The U.S. Supreme Court is Mensing with Your Legal Rights

By Bob Schwartz

The U.S. Supreme Court correctly held in its 2010 decision in Wyeth v Levine that state tort laws do not conflict with federal law, and can be used to hold the pharmaceutical manufacturers accountable for the serious injuries and damages caused by their dangerous drugs.  The legalese for the legal issue that made the basis of that decision is “preemption.”  Are claims brought on state tort laws inconsistent with and, therefore, preempted by federal law.  The Court recognized that the Food and Drug Administration (FDA) could not possibly shoulder all of the responsibility for determining the safety of a prescription drug during the drug approval process.  It further recognized that tort laws were not inconsistent with the federal laws and regulations that the FDA operates under, and that those laws play a very important role in determining the safety and effectiveness of dangerous drugs that the FDA approves. After all, the only information the FDA has to make those decisions comes from the drug’s manufacturer.  No comfort level there.

In June, 2011, the same U.S. Supreme Court in Pliva Inc. v. Mensing held just the opposite for the manufacturers of the generic forms of these dangerous drugs.  The Court found that state tort claims are inconsistent with and preempted by federal law, and are not permitted.

This ruling is significant for a number of reasons.  The company that develops and obtains FDA approval to market a drug (called the “innovator”) maintains that exclusive right for a 10-year period.  That 10-year period can be extended under certain circumstances.  After that 10-year period and/or any extended periods run, the exclusivity is lost.  Other drug companies can then manufacturer and market the innovator’s exact same drug under their own name.  These identical drugs are called “generics.”  The generic manufacturers do not have the same duties to test generics for safety and effectiveness, and for full, complete and accurate disclosure of all known risks of serious side effects associated with that drug that the innovator has during the drug approval process. These are the sole responsibilities of the innovator.  If the innovator’s label for the drug is inadequate and incomplete, the generic’s label will be inadequate and incomplete.  If your physician prescribes a generic form of a drug or, worse yet, if your insurance company will only approve and pay for a prescription filled with the generic form, and you suffer a serious injury and damages from that drug, you will now not be able to file suit to seek compensation against the generic drug manufacturer.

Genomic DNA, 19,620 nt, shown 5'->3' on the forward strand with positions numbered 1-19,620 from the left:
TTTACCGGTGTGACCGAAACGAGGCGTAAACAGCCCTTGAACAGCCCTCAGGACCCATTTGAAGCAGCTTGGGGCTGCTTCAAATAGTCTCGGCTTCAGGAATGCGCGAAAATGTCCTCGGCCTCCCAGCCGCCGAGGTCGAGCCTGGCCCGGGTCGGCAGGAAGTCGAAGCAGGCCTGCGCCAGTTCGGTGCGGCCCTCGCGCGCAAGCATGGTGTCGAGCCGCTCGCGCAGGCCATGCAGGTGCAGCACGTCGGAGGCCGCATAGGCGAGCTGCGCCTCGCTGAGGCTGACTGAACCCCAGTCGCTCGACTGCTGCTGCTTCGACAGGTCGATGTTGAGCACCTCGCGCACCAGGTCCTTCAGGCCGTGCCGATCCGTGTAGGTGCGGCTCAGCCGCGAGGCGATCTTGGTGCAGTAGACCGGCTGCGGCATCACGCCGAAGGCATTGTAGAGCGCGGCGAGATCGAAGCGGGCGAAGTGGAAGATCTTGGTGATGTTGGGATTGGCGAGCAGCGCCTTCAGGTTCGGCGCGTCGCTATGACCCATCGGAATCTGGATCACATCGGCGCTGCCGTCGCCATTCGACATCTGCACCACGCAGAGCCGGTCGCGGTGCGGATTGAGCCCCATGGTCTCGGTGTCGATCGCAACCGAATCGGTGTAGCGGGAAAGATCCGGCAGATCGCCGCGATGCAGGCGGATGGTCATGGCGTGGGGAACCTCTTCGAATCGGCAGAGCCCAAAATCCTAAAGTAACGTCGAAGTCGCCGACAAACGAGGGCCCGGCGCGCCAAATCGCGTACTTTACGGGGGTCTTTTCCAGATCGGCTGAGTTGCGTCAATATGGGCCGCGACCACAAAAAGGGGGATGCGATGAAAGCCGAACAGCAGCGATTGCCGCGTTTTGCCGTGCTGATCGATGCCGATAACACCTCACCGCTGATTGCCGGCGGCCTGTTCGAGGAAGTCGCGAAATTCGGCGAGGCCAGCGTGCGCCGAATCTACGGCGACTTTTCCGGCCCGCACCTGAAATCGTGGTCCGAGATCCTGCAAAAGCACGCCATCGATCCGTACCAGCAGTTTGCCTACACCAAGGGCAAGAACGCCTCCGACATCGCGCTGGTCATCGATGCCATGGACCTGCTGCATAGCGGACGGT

Since the innovator obtained FDA approval and is responsible for the drug label’s full, complete and accurate disclosure of all known risks, it appears that the patient may be able to bring suit against the innovator even though the patient ingested the generic and not the original form of the dangerous drug.  The pharmacy, pharmacist, insurance company and physicians are also left exposed by this ruling for their part in the patient’s injuries and damages.  Prior to the Mensing decision, Bailey & Galyen did not include pharmacies, pharmacists, insurance companies and physicians in cases filed against the drug companies for serious injuries and damages.  The Supreme Court’s decision now forces us to include these others in such lawsuits.

While the ruling is consistent with Levine, its disservice is that it leaves the generic manufacturers untouched and unaccountable for serious injuries caused by their dangerous drugs.  It puts the consumer between the proverbial rock and a hard place, with the fox guarding the hen house.

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